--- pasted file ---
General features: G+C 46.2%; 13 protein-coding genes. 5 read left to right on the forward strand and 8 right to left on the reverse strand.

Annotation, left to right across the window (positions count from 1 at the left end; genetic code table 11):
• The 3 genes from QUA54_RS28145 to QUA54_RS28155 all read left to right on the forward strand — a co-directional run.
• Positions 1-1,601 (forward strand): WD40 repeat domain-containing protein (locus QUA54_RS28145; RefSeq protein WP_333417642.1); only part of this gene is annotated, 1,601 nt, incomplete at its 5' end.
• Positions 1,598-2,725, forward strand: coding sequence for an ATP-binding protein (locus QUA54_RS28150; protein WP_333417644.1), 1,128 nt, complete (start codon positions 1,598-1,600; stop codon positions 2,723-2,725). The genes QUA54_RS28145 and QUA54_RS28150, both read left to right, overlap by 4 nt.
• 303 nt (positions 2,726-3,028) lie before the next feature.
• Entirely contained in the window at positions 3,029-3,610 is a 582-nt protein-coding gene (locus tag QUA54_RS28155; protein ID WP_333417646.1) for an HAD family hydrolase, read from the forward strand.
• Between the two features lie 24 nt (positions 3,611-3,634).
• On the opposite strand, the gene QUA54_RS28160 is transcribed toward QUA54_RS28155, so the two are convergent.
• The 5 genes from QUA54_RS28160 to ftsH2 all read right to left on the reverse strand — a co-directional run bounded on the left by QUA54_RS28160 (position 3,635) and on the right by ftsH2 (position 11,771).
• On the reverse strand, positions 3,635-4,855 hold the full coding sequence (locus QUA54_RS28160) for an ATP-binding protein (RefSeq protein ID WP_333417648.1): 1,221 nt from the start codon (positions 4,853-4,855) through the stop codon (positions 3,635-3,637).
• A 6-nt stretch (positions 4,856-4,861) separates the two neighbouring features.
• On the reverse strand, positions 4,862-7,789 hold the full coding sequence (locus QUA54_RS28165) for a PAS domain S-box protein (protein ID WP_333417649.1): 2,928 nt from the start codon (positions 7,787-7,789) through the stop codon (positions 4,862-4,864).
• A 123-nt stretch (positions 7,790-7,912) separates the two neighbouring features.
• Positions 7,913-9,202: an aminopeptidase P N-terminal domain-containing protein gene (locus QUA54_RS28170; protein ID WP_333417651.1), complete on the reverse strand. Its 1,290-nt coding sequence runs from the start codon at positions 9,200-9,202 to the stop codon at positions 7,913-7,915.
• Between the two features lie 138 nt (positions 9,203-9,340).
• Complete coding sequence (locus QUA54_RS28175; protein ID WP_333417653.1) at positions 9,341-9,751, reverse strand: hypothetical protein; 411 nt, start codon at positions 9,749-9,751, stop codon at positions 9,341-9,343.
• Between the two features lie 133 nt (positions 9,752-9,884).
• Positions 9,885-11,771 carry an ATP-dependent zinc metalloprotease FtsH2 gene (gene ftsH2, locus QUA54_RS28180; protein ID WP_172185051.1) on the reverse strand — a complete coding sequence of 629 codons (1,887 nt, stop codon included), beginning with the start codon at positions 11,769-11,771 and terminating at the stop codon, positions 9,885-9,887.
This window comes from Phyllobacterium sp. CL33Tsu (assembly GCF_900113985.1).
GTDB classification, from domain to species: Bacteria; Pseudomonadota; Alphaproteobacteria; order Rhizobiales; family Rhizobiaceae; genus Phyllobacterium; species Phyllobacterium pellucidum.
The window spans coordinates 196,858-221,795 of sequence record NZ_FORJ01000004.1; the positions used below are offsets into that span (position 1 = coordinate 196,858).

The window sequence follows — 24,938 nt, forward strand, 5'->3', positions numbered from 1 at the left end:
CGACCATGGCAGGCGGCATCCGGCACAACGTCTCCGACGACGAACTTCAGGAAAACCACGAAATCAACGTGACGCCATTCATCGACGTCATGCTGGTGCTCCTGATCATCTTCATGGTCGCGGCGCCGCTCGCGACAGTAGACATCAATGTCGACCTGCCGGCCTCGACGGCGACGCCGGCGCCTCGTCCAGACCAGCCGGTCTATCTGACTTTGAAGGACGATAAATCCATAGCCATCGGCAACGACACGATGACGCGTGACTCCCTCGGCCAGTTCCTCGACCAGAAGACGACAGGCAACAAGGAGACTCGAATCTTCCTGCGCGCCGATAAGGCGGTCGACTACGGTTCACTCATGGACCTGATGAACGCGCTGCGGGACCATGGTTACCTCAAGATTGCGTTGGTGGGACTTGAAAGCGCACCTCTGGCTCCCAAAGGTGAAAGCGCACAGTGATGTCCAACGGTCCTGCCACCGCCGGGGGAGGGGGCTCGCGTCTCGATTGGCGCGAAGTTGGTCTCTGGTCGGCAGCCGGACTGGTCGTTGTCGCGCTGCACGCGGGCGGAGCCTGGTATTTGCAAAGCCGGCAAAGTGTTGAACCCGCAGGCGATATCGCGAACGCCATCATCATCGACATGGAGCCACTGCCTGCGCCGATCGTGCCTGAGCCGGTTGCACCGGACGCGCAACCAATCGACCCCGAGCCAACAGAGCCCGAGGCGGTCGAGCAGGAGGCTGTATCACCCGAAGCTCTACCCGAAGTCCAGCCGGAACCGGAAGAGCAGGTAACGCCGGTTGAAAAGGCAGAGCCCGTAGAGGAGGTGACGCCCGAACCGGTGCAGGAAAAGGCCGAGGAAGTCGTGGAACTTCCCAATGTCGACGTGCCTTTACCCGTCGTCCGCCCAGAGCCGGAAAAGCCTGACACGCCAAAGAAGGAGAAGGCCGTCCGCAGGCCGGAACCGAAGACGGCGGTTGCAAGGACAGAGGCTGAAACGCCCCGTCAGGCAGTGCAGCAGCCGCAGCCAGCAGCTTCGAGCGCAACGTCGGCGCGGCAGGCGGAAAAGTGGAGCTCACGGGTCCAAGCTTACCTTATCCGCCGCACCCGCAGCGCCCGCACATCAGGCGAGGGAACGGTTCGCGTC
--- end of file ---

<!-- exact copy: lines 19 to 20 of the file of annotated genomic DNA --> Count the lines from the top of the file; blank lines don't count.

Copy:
• Positions 9,885-11,771 carry an ATP-dependent zinc metalloprotease FtsH2 gene (gene ftsH2, locus QUA54_RS28180; protein ID WP_172185051.1) on the reverse strand — a complete coding sequence of 629 codons (1,887 nt, stop codon included), beginning with the start codon at positions 11,769-11,771 and terminating at the stop codon, positions 9,885-9,887.
This window comes from Phyllobacterium sp. CL33Tsu (assembly GCF_900113985.1).